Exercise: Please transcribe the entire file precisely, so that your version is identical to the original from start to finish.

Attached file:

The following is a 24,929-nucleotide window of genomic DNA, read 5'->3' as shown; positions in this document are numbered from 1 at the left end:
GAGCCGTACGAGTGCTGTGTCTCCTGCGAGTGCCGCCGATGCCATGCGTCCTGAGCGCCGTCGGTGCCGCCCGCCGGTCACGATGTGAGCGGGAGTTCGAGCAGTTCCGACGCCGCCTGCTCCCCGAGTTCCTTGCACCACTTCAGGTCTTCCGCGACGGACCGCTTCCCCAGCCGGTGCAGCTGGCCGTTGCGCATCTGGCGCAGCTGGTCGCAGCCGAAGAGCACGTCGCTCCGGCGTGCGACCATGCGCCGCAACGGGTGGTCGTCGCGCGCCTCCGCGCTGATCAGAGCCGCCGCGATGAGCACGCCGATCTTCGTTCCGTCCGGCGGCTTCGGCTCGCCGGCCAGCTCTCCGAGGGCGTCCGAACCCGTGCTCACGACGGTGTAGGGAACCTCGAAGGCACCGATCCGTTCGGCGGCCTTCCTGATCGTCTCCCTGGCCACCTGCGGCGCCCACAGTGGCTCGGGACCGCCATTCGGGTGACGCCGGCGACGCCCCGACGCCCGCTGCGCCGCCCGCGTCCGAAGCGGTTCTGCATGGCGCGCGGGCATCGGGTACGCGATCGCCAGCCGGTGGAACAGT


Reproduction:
The following is a 24,929-nucleotide window of genomic DNA, read 5'->3' as shown; positions in this document are numbered from 1 at the left end:
GAGCCGTACGAGTGCTGTGTCTCCTGCGAGTGCCGCCGATGCCATGCGTCCTGAGCGCCGTCGGTGCCGCCCGCCGGTCACGATGTGAGCGGGAGTTCGAGCAGTTCCGACGCCGCCTGCTCCCCGAGTTCCTTGCACCACTTCAGGTCTTCCGCGACGGACCGCTTCCCCAGCCGGTGCAGCTGGCCGTTGCGCATCTGGCGCAGCTGGTCGCAGCCGAAGAGCACGTCGCTCCGGCGTGCGACCATGCGCCGCAACGGGTGGTCGTCGCGCGCCTCCGCGCTGATCAGAGCCGCCGCGATGAGCACGCCGATCTTCGTTCCGTCCGGCGGCTTCGGCTCGCCGGCCAGCTCTCCGAGGGCGTCCGAACCCGTGCTCACGACGGTGTAGGGAACCTCGAAGGCACCGATCCGTTCGGCGGCCTTCCTGATCGTCTCCCTGGCCACCTGCGGCGCCCACAGTGGCTCGGGACCGCCATTCGGGTGACGCCGGCGACGCCCCGACGCCCGCTGCGCCGCCCGCGTCCGAAGCGGTTCTGCATGGCGCGCGGGCATCGGGTACGCGATCGCCAGCCGGTGGAACAGT